FSCO dispute system needs an overhaul




 The next problem the Financial Services Commission of Ontario needs to address, after getting a handle on the backlog of mediations, is arbitration timelines for both getting a date for a hearing and waiting indefinitely to receive a decision afterwards, Toronto personal injury lawyer Darcy Merkur writes in Law Times.

“Most plaintiffs’ personal injury lawyers detest FSCO arbitrations and avoid them whenever possible,” Merkur, partner at Thomson Rogers, writes in the article, adding the arbitration process makes it impossible to quickly and economically arbitrate any day-to-day treatment denials. “There’s simply no way to arbitrate a treatment denial and get a timely result and, even if that was possible, the cost of arbitrating would greatly exceed the amount in dispute even after considering the modest FSCO cost contribution consequences.”

The unfortunate result, he writes, is that accident victims have to pick their battles with their accident benefit insurer rather than fighting every small dispute along the way. And as a result, “plaintiffs’ personal injury lawyers try to work around the day-to-day treatment denials by persuading adjusters on the merits of the request, investigating other options, and making a business case to the insurers about the cost of approving the recommended treatment as opposed to engaging in an expensive dispute process they won’t be successful in,” he writes.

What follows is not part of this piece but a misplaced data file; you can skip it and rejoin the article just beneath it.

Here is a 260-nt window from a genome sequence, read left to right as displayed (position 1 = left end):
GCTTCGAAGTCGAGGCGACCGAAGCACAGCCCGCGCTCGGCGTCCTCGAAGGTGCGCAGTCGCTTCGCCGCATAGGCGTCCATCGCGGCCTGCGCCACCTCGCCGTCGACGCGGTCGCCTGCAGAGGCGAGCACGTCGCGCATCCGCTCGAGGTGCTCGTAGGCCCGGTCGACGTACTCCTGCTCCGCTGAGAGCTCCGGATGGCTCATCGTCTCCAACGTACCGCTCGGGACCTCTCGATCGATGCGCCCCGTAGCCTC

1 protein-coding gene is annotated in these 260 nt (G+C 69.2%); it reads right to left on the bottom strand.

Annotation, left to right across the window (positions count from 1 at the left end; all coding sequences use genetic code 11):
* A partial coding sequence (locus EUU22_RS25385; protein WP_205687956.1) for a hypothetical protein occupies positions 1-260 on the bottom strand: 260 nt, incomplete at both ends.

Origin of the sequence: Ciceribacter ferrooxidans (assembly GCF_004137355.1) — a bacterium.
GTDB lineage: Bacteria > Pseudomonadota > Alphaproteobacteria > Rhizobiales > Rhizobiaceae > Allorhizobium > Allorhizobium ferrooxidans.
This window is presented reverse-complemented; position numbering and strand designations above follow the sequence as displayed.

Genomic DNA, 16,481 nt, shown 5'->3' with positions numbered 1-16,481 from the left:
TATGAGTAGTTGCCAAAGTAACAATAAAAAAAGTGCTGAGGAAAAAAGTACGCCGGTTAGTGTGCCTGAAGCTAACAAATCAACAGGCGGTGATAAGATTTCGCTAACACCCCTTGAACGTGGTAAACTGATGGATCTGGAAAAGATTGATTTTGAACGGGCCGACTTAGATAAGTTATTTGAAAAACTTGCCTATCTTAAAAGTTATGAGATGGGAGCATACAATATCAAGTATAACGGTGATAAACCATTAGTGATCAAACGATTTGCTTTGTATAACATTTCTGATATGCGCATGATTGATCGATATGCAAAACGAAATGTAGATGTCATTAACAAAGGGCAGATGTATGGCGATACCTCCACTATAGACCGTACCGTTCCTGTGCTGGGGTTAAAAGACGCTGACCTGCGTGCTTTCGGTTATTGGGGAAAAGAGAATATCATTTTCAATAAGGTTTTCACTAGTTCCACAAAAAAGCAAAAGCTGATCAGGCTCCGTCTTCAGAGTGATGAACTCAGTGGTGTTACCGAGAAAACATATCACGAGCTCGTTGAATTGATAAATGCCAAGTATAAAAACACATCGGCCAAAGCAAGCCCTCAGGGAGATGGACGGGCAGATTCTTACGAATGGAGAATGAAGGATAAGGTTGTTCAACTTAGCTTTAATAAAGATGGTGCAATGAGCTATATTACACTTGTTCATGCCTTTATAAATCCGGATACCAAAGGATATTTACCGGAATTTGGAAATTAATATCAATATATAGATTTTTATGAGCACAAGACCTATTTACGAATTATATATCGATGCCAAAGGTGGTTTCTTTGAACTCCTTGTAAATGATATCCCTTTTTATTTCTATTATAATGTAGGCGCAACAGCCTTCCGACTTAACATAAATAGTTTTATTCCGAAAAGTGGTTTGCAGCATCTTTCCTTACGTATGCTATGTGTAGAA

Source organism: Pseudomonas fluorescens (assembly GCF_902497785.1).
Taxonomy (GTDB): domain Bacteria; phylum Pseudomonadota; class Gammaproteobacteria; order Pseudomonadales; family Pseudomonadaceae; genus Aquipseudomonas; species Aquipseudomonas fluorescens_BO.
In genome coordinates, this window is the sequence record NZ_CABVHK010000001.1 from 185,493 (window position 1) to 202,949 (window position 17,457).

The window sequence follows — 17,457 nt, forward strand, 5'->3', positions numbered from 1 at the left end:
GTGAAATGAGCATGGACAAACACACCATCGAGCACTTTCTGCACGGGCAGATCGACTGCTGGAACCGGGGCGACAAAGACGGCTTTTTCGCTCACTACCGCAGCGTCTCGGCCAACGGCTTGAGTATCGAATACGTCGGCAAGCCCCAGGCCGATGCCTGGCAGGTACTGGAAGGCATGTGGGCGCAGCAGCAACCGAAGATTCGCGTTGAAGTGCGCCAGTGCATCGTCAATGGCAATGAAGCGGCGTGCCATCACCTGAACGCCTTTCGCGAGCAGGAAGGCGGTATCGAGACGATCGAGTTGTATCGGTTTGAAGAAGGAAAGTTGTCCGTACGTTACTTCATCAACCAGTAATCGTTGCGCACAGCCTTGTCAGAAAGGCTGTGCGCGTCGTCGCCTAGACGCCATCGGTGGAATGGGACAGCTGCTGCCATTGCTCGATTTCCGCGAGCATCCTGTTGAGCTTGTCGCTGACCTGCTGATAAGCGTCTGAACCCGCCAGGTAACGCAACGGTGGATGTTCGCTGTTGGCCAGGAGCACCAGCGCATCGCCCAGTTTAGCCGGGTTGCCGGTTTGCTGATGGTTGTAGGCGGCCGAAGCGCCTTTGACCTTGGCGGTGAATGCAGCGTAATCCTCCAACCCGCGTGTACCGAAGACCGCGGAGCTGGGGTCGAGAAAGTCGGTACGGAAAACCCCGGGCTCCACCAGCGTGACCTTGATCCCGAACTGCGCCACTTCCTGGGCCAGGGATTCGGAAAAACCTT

Matters currently arbitrated at FSCO are the big ones, such as the catastrophic impairment designation and ongoing entitlement to weekly benefits, writes Merkur. And while getting an arbitration date can take a long time, he says, “what’s most frustrating is waiting several months for the decision itself.”

Merkur says the FSCO dispute system needs an overhaul that includes, “binding timelines, a simplified and expedient process for day-to-day disputes, and, most importantly, severe cost consequences for unsuccessful insurers that can afford to pay the penalties and can modify their behaviour in fear of them,” he writes.

The system must change to level the playing field between vulnerable accident victims and sophisticated insurers, he writes in the article.


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